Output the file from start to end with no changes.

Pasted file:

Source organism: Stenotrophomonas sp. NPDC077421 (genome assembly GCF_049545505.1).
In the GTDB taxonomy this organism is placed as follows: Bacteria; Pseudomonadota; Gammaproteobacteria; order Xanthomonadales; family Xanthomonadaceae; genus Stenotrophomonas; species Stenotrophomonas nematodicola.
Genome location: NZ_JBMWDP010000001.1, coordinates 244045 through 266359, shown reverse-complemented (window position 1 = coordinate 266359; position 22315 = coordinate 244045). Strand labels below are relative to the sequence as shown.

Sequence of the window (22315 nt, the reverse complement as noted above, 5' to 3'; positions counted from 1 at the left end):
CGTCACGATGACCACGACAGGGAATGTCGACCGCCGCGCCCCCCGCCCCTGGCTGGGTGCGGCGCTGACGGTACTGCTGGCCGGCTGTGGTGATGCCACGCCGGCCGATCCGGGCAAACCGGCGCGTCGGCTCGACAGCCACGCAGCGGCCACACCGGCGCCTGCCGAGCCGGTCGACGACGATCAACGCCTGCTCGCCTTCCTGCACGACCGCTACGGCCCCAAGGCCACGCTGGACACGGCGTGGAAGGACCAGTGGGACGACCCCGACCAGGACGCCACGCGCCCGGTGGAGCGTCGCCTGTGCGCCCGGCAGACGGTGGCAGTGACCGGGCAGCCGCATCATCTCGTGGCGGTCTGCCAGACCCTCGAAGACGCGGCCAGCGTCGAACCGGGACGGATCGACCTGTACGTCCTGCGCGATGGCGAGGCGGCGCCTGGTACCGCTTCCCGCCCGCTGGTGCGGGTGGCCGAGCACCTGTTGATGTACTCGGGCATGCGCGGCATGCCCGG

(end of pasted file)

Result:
Source organism: Stenotrophomonas sp. NPDC077421 (genome assembly GCF_049545505.1).
In the GTDB taxonomy this organism is placed as follows: Bacteria; Pseudomonadota; Gammaproteobacteria; order Xanthomonadales; family Xanthomonadaceae; genus Stenotrophomonas; species Stenotrophomonas nematodicola.
Genome location: NZ_JBMWDP010000001.1, coordinates 244045 through 266359, shown reverse-complemented (window position 1 = coordinate 266359; position 22315 = coordinate 244045). Strand labels below are relative to the sequence as shown.

Sequence of the window (22315 nt, the reverse complement as noted above, 5' to 3'; positions counted from 1 at the left end):
CGTCACGATGACCACGACAGGGAATGTCGACCGCCGCGCCCCCCGCCCCTGGCTGGGTGCGGCGCTGACGGTACTGCTGGCCGGCTGTGGTGATGCCACGCCGGCCGATCCGGGCAAACCGGCGCGTCGGCTCGACAGCCACGCAGCGGCCACACCGGCGCCTGCCGAGCCGGTCGACGACGATCAACGCCTGCTCGCCTTCCTGCACGACCGCTACGGCCCCAAGGCCACGCTGGACACGGCGTGGAAGGACCAGTGGGACGACCCCGACCAGGACGCCACGCGCCCGGTGGAGCGTCGCCTGTGCGCCCGGCAGACGGTGGCAGTGACCGGGCAGCCGCATCATCTCGTGGCGGTCTGCCAGACCCTCGAAGACGCGGCCAGCGTCGAACCGGGACGGATCGACCTGTACGTCCTGCGCGATGGCGAGGCGGCGCCTGGTACCGCTTCCCGCCCGCTGGTGCGGGTGGCCGAGCACCTGTTGATGTACTCGGGCATGCGCGGCATGCCCGG